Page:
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Best Practice Makes Perfect

A collaboration with Domino developers about how to do it and how to get it right in Domino

One thing that comes as an unpleasant surprise to folks who've grown up thinking in ASCII, is the default collation sequence in LotusScript. Because, you see, "A" < "b" < "C". This is nice when you're sorting a list of strings and like the de Veres to be somewhere in the neighborhood of the Dexters, but it has side effects you might not be aware of. For example, you might expect these expressions:

Case "A" To "Z"

If keyID Like "[A-Z][A-Z]###-## Then

to match only uppercase letters. In fact, they match all the lowercase letters also (except "a", which is less than "A").

There are probably a lot of applications out there that use expressions of this sort with the expectation that they're insuring the letters are the right case. It seems so obvious that it should that way, that people might not even think to test it. This is an example, if it were needed, of why one should test the obvious...

If you really want to check for just uppercase or just lowercase, you'll have to do one of two things:

  • List each separate character (keyID Like "[ABCDEFGHIJKLMNOPQRSTUVWXYZ][ABC...")
  • Use Option Compare Binary, which switches the collating sequence to one that groups all the uppercase letters in one bunch, and all the lowercase in another bunch.

Andre Guirard | 18 April 2008 10:59:59 AM ET | Home, Plymouth, MN, USA | Comments (9)


 Comments

1) From A to Z (%$#@!!)
Kendall | 4/18/2008 12:09:16 PM

Since there's a switch to fix this, it doesn't bother me. ;-)

What I dislike about N/D sorting is that view sorting doesn't sort punctuation like ASCII. ;-( I'd love a view property to make it do so (though I'm guessing this would hurt performance for those views). This was a minor issue for me in a project where folks complained about N/D sorting wrong (i.e., differently from all other software they used with the same data) for court case short names (e.g., "Smith, John v. IRS," "Smith Publishing v. IRS," etc.). I forget the combinations that missorted, prompting the complaints.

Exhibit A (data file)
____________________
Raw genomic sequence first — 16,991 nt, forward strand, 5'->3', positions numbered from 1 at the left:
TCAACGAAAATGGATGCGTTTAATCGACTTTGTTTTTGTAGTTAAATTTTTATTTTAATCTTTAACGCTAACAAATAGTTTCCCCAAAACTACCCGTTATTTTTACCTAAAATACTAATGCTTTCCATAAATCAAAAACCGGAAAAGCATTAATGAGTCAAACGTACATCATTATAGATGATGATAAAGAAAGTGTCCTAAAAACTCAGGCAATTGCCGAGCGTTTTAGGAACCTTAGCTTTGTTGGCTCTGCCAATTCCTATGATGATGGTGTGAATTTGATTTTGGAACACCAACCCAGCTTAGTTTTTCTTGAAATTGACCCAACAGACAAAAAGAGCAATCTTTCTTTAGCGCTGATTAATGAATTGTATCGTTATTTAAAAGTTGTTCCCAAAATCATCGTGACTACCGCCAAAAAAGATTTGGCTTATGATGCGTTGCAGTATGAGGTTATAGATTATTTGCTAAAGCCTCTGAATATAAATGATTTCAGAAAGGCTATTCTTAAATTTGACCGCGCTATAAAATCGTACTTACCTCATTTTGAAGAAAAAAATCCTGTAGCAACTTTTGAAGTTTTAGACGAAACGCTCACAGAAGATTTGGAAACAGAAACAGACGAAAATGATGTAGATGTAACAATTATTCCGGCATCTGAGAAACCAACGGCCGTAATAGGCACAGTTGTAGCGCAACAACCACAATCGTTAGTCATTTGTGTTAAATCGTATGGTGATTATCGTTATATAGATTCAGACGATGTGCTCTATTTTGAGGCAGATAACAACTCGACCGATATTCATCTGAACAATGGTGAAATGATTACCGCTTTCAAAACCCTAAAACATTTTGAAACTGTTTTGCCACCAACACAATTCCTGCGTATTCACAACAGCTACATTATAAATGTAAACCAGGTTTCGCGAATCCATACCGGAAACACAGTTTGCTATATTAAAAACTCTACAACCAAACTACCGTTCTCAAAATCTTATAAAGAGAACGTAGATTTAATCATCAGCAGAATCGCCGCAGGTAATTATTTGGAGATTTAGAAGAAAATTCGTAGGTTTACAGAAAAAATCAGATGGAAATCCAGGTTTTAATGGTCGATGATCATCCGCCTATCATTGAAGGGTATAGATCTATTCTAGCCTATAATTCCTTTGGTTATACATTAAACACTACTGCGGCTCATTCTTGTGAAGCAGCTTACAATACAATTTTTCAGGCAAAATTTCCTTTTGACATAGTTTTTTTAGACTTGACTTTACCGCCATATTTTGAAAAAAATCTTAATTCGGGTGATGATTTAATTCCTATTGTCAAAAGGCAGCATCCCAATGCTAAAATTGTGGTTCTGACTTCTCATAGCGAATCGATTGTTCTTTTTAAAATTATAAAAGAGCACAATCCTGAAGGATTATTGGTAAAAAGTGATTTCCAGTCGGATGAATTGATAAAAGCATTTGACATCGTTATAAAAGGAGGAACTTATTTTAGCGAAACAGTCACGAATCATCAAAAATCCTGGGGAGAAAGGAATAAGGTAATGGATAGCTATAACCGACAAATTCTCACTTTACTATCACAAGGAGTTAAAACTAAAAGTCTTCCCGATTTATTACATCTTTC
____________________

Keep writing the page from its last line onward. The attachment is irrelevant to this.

2) From A to Z (%$#@!!)
Gerald Mengisen | 4/18/2008 1:24:12 PM

"Option Compare Binary" also makes the tags of lists case-sensitive - that's maybe not what you'd want.

3) From A to Z (%$#@!!)
Peter Presnell | 4/18/2008 2:02:29 PM

Another option might be to use:-

If keyID Like "[A-Z][A-Z]###-## And @UpperCase(KeyID) = KeyID Then

4) From A to Z (%$#@!!)
Devin Olson | 4/18/2008 2:13:56 PM

@3) There you go mixing languages again.

I think what you meant to write was something like this:

If (keyID$ Like "[A-Z][A-Z]###-##") And (Ucase(keyID$) = keyID$) Then

5) From A to Z (%$#@!!)
Andre Guirard | 4/18/2008 2:49:34 PM

Gerald, list tags are case-sensitive by default.

6) From A to Z (%$#@!!)
Werner Götz | 4/19/2008 4:03:20 AM

Andre, is this a bug or a feature?

Shouldn't the behaviour respect the "Option Compare Case/NoCase"?

7) From A to Z (%$#@!!)
Werner Götz | 4/19/2008 4:06:11 AM

My question refers to your article not the case-sensitivity of the list tags ...

8) From A to Z (%$#@!!)
harkpabst meliantrop | 4/21/2008 2:51:28 AM

@1) Kendal, I think there actually is a property to force views into sorting like ASCII (on the database level). When I remember right, choosing "Default sort order: Universal" on the design tab, multilingual options section, does take care of that.

9) Bug or feature
Andre Guirard | 4/21/2008 9:18:16 PM

Werner, it's an unexpected feature.

I believe it does respect Option Compare (No)Case; what makes you think it does not? It's just that whether "C" = "c" makes no real difference on whether "c" is between "A" and "Z" -- the answer is yes either way.

10) Inconsistent sorting in client UIs
Scott Leis | 4/22/2008 12:57:29 AM

I've just noticed this collation sequence is applied inconsistently to other areas of Notes/Domino (at least in 8.0.1). See two examples below. I've only tested these when looking at directories on a Domino server. I assume the behaviour is the same for Local, but haven't checked.

E.g. 1: When opening a database in the Notes client, directories in the "Open Application" dialogue-box are sorted in a case insensitive way. I see the sequence tca,TFL,TPT,tptl.

E.g. 2: On the Files tab in Domino Administrator, directory sorting places lower-case letters before upper-case. The same directories from E.g. 1 are now in the sequence tca,tptl,TFL,TPT.

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